ONTDEKKENBIBLIOTHEEK
searchclose
shopping_cart_outlined
exit_to_app
category_outlined / Reizen & Outdoor
Discover BritainDiscover Britain

Discover Britain

October/November 2019

Celebrating the best of our nation, every issue of Discover Britain is packed with features from history to travel. Read about the events that changed history, as well as British traditions and their origins, or be inspired for your next trip with great ideas for where to go and what to see. Whether you’re planning a weekend city break or an escape to the countryside, Discover Britain is your essential guide to getting the most out of your stay.

Land:
United Kingdom
Taal:
English
Uitgever:
Chelsea Magazine
Meer lezenkeyboard_arrow_down
EDITIE KOPEN
€ 5,65(Incl. btw)
ABONNEREN
€ 23,92(Incl. btw)
6 Edities

IN DEZE EDITIE

access_time1 min.
hello!

Welcome to a slightly mystical edition of Discover Britain. Our cover feature this month (p10) is a round-up of Britain’s most fascinating sacred sites, from the famed megaliths of Stonehenge and Avebury, to the remote delights of Lindisfarne and the Ness of Brodgar. To visit either requires something of a pilgrimage even with modern transport links, making for a purposeful experience that will never be forgotten. Continuing that theme, we also present a city guide to Canterbury (p58), home of countless pilgrimages to the cathedral, as well as an in-depth look at the medieval art of heraldry (p28). Keeping things seasonal, we also re-evaluate Guy Fawkes (p34), the star of so many British bonfires, and ask whether he really was an evil traitor or just the fall guy for an unpopular…

access_time1 min.
letters

Get the bunting out I thought you might like my picture of Haworth in West Yorkshire, which I took on a visit in June. Karl Hammett, via email Restoration game My husband and I visited Chillingham Castle [Issue 211] when the restorations were just beginning. It looked totally ruined and I could not believe restoration was possible. It was wonderful to read the article and see the pictures so many years later. Sharron Hembroff, Oshawa, Canada Back on the map Just wanted to thank you very much for including the map showing the locations of the articles on page 4 of Issue 211. It’s one of my favourite and useful bits. Judy Hoey, Canada City dwelling I love subscribing to Discover Britain and noting names of cities and towns you highlight for future trips, which I’ve done several times –…

access_time2 min.
wish you were here...

Beckenham, Bromley Historic England grants “David Bowie bandstand” a grade II listing The Growth Summer Festival took place in Beckenham, south London, on 16 August 1969. Exactly half a century later, Historic England has granted a grade II listing to the Victorian bandstand in which it took place. This small festival would have been long forgotten were it not for the fact that it was organised by a young David Bowie and friends. The soon-to-be world-renowned musician [left] was living on nearby Foxgrove Road and headlined the fundraising festival in front of a crowd of just a few hundred people. It is even claimed he wrote hit song Life on Mars while sat on the bandstand, which was built in 1891 and still hosts local performances today. www.historicengland.org.uk Seven Sisters, East Sussex Famous chalk cliffs…

access_time7 min.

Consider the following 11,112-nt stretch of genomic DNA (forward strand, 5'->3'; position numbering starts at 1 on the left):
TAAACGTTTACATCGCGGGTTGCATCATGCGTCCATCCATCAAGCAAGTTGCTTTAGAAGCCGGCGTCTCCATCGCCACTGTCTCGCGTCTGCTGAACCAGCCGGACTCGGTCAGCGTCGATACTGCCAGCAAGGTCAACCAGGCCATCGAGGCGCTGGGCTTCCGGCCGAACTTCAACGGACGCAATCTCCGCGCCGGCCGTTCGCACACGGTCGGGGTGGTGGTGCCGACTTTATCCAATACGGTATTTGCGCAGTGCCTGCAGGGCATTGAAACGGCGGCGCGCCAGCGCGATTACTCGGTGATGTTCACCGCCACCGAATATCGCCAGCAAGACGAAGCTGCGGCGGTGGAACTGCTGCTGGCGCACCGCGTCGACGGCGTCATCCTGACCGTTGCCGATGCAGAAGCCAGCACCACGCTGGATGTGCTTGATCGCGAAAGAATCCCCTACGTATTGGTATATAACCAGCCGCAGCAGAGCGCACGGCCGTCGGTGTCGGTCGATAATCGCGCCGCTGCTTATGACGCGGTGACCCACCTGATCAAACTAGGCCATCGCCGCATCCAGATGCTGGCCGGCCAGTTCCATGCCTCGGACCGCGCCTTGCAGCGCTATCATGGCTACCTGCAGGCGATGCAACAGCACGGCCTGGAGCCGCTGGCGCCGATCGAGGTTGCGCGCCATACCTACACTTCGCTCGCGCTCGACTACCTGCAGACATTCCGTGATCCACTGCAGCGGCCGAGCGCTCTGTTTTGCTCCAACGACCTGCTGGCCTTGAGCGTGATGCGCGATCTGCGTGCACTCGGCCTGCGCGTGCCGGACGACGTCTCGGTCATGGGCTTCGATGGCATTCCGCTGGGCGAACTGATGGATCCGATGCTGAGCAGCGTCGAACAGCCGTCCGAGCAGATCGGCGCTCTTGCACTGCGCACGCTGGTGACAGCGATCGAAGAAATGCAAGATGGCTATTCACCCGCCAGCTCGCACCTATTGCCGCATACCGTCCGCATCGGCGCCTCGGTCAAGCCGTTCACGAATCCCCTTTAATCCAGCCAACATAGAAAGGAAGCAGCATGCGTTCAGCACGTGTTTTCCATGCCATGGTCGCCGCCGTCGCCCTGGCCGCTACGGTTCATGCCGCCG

mystical britain

Tintagel Castle In August, the charity English Heritage succeeded in completing a miracle worthy of an Arthurian legend. The two halves of Tintagel Castle, separated by a 190-foot gorge, have finally been reunited after more than 500 years. The narrow strip of land that once connected the 13th-century gatehouse with the main courtyard on the headland had long since eroded away, so it has taken the installation of a jaw-dropping suspended footbridge to reconnect the two. The castle’s old Cornish name even makes reference to the precarious path, with “Din Tagell” apparently translating as “the Fortress of the Narrow Entrance”. Tintagel is inextricably linked with the legend of King Arthur, after Geoffrey of Monmouth, writing in the 12th century, claimed the monarch had been conceived here. And it was this claim that almost…

access_time7 min.
princes & puffins

The opening of a remote Scottish B&B is usually a relatively low-key affair, but when The Granary Lodge recently launched, it attracted vast media attention, numerous headlines and multiple hits across social media. This remote and luxurious accommodation is set on the rugged Caithness coastline near Scotland’s north-easterly tip, with panoramic views across the Pentland Firth over to Orkney. But the reason this coastal B&B made waves is the fact that it’s managed by HRH Prince Charles’s charity, The Prince’s Foundation. The heir to the British throne personally attended the opening ceremony, ensuring that this quiet and beautiful corner of Caithness was the centre of attention. However, once the photographers and journalists headed home, a tranquil seaside escape awaited discerning guests seeking to combine luxury with Scotland’s great outdoors. Despite the quite…

access_time2 min.
my britain

“There are so many British painters that inspire me, such as Stanhope Forbes and Lucian Freud” Tom Hughes Landscape painter I grew up in the Oxfordshire village of Ewelme, near Wallingford Castle. I walked myself to and from school from about age seven and it was my favourite part of the day. Those daily trips definitely contributed to my love of nature and the landscape. We holidayed in a small cottage on Dartmoor. It felt impossibly wild and exciting to be huddled up next to my mum at a stone circle, drinking tea from a flask, and watching huge rain clouds roll over the landscape. I think I’ll end up in the Scottish Highlands eventually. Maybe Glen Coe. The Highlands is a pretty exciting place, both for cycling and painting. If I’m not in Bristol,…

help